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Keywords:

  • data synthesis;
  • effect sizes;
  • global change drivers;
  • grassland function;
  • intraspecific genetic diversity;
  • Janzen-Connell hypothesis;
  • landscape fragmentation;
  • plant population and community dynamics;
  • plant–herbivore interactions;
  • strength of evidence

Summary

  1. The inherent complexity of nature produces a diverse and varied set of outcomes for any given ecological process. However, the advance of ecology requires making generalizations that synthesize current knowledge and guide new basic research and practical applications. Among the synthesis tools available for this specific purpose, meta-analysis is one of the most accurate and powerful methods.
  2. This Special Feature examines the use that meta-analysis has received in plant ecology over the last two decades and provides examples of synthesis applied to contemporary topics in different areas of plant ecology from populations to ecosystems.
  3. The number of meta-analyses in plant ecology has been increasing rapidly in the last two decades. However, this increase has not been accompanied by a parallel increase in quality. The opening review paper in this Special Feature provides a checklist of quality criteria specific to ecological meta-analysis that will largely contribute to improvement of the methodological and reporting standards of meta-analyses.
  4. The following five papers in the Special Feature demonstrate the advantages of application of meta-analysis compared with other techniques of research synthesis. Meta-analysis is applied here to demonstrate the consistency of ecological hypotheses across large spatial scales (e.g. Janzen-Connell hypothesis), understand sources of variation in the magnitude of ecological processes (e.g. herbivory effects on leaf life span, effects of intraspecific genetic diversity on communities and ecosystems), measure synergistic impacts of environmental change drivers (e.g. CO2, drought, land use) or assess research gaps within a certain sub-discipline of plant ecology (e.g. landscape fragmentation).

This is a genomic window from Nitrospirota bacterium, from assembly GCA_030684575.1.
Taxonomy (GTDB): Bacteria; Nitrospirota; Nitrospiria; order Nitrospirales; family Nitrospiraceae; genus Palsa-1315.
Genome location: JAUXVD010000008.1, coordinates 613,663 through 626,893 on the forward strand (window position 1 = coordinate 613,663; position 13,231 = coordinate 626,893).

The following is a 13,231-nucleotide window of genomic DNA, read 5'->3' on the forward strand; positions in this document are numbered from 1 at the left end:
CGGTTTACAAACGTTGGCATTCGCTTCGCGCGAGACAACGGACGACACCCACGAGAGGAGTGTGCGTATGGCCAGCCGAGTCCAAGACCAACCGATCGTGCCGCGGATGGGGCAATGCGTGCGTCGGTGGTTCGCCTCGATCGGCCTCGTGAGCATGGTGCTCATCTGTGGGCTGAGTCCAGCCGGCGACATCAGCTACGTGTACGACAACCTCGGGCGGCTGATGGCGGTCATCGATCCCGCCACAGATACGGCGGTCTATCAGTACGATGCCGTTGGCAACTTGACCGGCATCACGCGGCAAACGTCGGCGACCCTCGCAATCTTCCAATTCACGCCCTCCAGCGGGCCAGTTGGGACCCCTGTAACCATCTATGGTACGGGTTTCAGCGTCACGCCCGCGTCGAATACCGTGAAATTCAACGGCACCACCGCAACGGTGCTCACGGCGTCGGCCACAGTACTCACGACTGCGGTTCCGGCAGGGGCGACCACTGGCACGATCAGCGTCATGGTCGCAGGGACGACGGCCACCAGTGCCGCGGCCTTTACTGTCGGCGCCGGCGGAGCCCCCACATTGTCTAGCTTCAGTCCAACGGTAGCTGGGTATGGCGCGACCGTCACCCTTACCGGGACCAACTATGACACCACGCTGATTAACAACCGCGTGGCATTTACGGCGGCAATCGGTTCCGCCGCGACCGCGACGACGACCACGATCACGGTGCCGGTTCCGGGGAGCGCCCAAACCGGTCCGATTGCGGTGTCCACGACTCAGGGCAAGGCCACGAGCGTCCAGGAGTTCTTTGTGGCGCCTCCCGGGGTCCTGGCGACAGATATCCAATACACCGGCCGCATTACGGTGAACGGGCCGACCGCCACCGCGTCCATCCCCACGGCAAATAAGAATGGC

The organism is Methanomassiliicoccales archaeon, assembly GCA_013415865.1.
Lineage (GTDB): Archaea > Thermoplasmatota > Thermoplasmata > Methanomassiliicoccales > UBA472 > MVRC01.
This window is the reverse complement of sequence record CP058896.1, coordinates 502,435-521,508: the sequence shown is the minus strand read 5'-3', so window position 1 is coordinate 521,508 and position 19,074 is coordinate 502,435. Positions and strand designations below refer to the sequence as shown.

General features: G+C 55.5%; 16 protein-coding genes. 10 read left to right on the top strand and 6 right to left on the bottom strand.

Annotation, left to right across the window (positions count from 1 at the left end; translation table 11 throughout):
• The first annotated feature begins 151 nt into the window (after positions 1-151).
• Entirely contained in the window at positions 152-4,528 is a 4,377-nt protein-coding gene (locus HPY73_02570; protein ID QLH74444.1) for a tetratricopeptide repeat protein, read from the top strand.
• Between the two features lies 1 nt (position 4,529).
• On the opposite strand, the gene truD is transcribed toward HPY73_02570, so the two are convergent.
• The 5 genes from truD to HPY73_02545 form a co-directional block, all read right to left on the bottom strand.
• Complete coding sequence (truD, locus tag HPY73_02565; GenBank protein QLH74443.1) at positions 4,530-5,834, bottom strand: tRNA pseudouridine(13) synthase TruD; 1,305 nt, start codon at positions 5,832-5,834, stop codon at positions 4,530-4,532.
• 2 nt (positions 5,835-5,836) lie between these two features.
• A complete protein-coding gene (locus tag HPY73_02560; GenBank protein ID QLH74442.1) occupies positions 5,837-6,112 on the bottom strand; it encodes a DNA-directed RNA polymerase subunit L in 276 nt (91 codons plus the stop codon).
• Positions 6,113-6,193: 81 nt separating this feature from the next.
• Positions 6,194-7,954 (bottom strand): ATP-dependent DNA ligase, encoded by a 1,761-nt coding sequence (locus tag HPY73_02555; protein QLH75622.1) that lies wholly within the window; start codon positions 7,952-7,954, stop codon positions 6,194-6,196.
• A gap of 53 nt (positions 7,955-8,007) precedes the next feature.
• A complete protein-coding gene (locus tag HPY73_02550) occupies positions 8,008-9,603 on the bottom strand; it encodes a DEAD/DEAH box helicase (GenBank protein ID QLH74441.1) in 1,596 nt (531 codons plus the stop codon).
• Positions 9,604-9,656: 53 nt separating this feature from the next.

5. Synthesis. Meta-analysis can contribute to the advance of ecological theory by synthesizing the available evidence on specific topics and informing the scope of generalizations. However, plant ecologists can only take full advantage of this capacity if we improve our knowledge on how and when to conduct a proper meta-analysis, and by avoiding the frequent misuses that have characterized the use of this statistical tool in the ecological literature thus far.